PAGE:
Additionally, it is worth noting that Helmig's attorney's overall defense strategy at trial did not hinge on Ted's abuse of Norma or Norma's fear of Ted. Instead, Helmig's counsel pursued the theory that Norma died of natural causes or an accidental drug overdose and the State had not proved Norma's death was the result of murder.

For the aforementioned reasons, Helmig's proof does not support a viable § 1983 claim under Brady.

B.

Helmig asserts that Sheriff Fowler fabricated testimony of the allegedly non-existent Country Kitchen altercation between Norma and Helmig. However, as we have explained, Sheriff Fowler learned of this report at the same time as Helmig's attorney, and Sheriff Fowler's lack of testimony at trial about his limited knowledge of the report when he was never asked about whether the report was or was not substantiated both fails to support a Brady claim and is protected by absolute immunity. See Briscoe, 460 U.S. at 343.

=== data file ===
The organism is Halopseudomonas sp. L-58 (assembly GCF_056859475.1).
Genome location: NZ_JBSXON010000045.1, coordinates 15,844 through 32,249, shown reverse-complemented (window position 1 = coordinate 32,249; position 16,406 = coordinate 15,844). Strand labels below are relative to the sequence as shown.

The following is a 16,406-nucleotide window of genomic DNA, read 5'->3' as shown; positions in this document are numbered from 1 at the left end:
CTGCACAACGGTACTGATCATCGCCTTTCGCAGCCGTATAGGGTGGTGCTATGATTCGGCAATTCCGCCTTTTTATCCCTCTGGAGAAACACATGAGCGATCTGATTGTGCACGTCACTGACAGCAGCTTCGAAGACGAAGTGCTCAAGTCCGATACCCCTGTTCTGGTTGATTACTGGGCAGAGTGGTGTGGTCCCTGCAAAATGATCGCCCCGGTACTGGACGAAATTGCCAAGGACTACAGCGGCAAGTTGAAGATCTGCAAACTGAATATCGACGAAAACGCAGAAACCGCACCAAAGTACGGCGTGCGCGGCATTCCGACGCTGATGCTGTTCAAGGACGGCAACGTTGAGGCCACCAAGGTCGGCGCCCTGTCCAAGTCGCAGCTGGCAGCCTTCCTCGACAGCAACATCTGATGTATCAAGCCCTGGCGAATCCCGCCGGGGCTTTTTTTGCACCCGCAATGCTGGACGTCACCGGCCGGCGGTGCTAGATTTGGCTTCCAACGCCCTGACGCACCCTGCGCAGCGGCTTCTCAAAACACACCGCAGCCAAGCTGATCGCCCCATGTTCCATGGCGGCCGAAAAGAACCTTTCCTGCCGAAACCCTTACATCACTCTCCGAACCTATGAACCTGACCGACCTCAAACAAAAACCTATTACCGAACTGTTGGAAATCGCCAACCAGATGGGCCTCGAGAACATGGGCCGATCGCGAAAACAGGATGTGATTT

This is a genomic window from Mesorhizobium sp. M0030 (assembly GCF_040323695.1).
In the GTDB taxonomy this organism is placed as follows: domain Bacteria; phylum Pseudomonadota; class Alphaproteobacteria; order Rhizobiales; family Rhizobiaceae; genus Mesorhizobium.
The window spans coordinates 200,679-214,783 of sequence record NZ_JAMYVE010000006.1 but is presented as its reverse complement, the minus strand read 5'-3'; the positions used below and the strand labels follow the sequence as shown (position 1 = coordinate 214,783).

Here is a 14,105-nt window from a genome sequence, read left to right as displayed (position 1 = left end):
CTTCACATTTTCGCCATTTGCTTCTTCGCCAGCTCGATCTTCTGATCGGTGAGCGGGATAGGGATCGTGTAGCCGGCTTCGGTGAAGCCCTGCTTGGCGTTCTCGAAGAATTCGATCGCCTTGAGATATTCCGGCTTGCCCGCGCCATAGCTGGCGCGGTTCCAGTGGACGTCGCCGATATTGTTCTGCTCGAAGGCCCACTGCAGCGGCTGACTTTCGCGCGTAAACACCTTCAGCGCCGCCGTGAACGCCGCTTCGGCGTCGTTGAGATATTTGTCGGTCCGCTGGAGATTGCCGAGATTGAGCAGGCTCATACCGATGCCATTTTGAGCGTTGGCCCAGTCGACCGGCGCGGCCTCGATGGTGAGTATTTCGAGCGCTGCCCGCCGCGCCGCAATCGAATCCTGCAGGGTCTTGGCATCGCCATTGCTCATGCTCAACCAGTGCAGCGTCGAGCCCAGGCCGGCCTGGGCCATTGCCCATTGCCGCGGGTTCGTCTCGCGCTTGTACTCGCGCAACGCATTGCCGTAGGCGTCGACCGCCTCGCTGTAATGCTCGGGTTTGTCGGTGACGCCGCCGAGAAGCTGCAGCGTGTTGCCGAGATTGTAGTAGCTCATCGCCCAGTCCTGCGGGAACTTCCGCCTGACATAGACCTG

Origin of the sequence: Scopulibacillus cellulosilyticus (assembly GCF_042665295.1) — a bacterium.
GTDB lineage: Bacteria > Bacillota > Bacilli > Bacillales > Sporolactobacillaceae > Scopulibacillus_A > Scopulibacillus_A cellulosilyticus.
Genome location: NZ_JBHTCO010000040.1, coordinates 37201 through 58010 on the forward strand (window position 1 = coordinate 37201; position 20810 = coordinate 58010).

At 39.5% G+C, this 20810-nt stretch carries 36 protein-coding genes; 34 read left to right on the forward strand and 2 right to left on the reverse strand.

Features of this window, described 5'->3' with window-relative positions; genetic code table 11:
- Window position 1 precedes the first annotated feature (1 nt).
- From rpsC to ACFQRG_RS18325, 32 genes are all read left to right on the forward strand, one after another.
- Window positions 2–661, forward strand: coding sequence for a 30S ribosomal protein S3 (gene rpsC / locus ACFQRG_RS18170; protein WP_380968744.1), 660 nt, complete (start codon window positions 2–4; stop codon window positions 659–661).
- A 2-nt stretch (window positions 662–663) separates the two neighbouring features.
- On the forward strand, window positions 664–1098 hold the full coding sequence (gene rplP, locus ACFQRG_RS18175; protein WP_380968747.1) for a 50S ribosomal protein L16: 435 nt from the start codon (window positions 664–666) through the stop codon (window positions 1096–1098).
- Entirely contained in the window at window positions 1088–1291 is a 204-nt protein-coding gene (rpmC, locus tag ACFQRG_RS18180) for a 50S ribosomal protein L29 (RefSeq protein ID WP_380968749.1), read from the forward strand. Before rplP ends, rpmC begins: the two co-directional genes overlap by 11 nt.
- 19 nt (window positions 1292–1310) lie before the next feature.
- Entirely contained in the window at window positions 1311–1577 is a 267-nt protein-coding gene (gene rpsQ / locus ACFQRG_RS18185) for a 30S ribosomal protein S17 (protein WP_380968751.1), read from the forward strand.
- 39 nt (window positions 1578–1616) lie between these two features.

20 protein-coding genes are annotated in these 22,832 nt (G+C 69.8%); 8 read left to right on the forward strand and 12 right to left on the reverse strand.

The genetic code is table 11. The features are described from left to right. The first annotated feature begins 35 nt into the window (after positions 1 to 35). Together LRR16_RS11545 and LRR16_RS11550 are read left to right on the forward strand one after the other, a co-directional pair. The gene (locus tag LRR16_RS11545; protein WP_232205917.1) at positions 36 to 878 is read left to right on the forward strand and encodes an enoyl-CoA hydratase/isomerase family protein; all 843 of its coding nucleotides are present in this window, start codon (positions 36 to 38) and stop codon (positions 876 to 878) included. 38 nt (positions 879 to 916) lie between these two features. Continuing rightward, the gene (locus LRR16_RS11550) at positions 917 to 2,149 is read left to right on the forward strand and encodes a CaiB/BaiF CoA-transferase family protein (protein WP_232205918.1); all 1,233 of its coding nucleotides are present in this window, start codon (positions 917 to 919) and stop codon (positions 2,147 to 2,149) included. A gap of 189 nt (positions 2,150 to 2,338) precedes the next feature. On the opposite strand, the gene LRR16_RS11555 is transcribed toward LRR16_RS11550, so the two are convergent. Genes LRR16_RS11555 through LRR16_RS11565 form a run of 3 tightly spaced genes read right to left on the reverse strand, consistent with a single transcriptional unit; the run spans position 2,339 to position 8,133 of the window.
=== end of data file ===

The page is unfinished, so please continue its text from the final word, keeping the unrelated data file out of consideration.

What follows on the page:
C.

Helmig asserts that Sheriff Fowler and Deputy Backues participated in a conspiracy to deny him a fair trial. He recasts some of his arguments regarding Brady violations to support his conspiracy claim. For example, Helmig alleges that the overt acts in furtherance of the conspiracy include Sheriff Fowler's failure to disclose Norma's five to fifteen contacts with him and Fowler's failure to disclose that reports of the altercation between Dale Helmig and Norma were unsubstantiated.